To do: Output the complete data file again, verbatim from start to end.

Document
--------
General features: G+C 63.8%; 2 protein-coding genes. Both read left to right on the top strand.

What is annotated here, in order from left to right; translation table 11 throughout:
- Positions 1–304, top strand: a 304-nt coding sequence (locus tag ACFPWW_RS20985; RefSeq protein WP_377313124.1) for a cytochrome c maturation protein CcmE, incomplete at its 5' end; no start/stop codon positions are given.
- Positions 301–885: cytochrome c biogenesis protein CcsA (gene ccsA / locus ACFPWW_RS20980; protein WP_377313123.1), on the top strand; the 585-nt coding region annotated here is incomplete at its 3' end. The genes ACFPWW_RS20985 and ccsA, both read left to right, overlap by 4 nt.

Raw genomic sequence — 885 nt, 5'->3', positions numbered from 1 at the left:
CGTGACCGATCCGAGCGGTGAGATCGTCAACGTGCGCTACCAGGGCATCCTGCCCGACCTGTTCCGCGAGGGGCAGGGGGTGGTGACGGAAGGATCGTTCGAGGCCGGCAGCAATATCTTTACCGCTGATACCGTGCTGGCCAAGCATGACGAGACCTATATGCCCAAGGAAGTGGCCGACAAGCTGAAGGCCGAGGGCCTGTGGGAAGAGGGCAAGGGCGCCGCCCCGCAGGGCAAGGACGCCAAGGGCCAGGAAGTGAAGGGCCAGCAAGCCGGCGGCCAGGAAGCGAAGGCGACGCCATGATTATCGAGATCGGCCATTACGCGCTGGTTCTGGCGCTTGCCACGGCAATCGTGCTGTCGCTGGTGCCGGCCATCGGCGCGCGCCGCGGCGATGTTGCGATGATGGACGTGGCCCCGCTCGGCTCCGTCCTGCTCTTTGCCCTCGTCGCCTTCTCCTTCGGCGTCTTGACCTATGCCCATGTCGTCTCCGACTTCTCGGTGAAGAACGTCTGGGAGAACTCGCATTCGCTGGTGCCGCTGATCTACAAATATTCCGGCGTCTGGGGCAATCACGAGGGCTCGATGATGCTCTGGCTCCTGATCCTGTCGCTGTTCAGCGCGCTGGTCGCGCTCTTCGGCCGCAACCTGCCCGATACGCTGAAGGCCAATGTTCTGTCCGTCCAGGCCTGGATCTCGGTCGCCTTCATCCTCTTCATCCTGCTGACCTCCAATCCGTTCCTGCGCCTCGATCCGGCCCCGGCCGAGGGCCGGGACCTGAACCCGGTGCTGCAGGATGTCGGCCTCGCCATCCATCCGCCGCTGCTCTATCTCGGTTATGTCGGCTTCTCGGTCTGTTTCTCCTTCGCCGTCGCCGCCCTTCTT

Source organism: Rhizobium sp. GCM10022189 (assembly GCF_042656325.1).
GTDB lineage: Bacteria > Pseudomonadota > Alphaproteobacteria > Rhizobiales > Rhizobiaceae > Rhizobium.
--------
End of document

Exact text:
General features: G+C 63.8%; 2 protein-coding genes. Both read left to right on the top strand.

What is annotated here, in order from left to right; translation table 11 throughout:
- Positions 1–304, top strand: a 304-nt coding sequence (locus tag ACFPWW_RS20985; RefSeq protein WP_377313124.1) for a cytochrome c maturation protein CcmE, incomplete at its 5' end; no start/stop codon positions are given.
- Positions 301–885: cytochrome c biogenesis protein CcsA (gene ccsA / locus ACFPWW_RS20980; protein WP_377313123.1), on the top strand; the 585-nt coding region annotated here is incomplete at its 3' end. The genes ACFPWW_RS20985 and ccsA, both read left to right, overlap by 4 nt.

Raw genomic sequence — 885 nt, 5'->3', positions numbered from 1 at the left:
CGTGACCGATCCGAGCGGTGAGATCGTCAACGTGCGCTACCAGGGCATCCTGCCCGACCTGTTCCGCGAGGGGCAGGGGGTGGTGACGGAAGGATCGTTCGAGGCCGGCAGCAATATCTTTACCGCTGATACCGTGCTGGCCAAGCATGACGAGACCTATATGCCCAAGGAAGTGGCCGACAAGCTGAAGGCCGAGGGCCTGTGGGAAGAGGGCAAGGGCGCCGCCCCGCAGGGCAAGGACGCCAAGGGCCAGGAAGTGAAGGGCCAGCAAGCCGGCGGCCAGGAAGCGAAGGCGACGCCATGATTATCGAGATCGGCCATTACGCGCTGGTTCTGGCGCTTGCCACGGCAATCGTGCTGTCGCTGGTGCCGGCCATCGGCGCGCGCCGCGGCGATGTTGCGATGATGGACGTGGCCCCGCTCGGCTCCGTCCTGCTCTTTGCCCTCGTCGCCTTCTCCTTCGGCGTCTTGACCTATGCCCATGTCGTCTCCGACTTCTCGGTGAAGAACGTCTGGGAGAACTCGCATTCGCTGGTGCCGCTGATCTACAAATATTCCGGCGTCTGGGGCAATCACGAGGGCTCGATGATGCTCTGGCTCCTGATCCTGTCGCTGTTCAGCGCGCTGGTCGCGCTCTTCGGCCGCAACCTGCCCGATACGCTGAAGGCCAATGTTCTGTCCGTCCAGGCCTGGATCTCGGTCGCCTTCATCCTCTTCATCCTGCTGACCTCCAATCCGTTCCTGCGCCTCGATCCGGCCCCGGCCGAGGGCCGGGACCTGAACCCGGTGCTGCAGGATGTCGGCCTCGCCATCCATCCGCCGCTGCTCTATCTCGGTTATGTCGGCTTCTCGGTCTGTTTCTCCTTCGCCGTCGCCGCCCTTCTT

Source organism: Rhizobium sp. GCM10022189 (assembly GCF_042656325.1).
GTDB lineage: Bacteria > Pseudomonadota > Alphaproteobacteria > Rhizobiales > Rhizobiaceae > Rhizobium.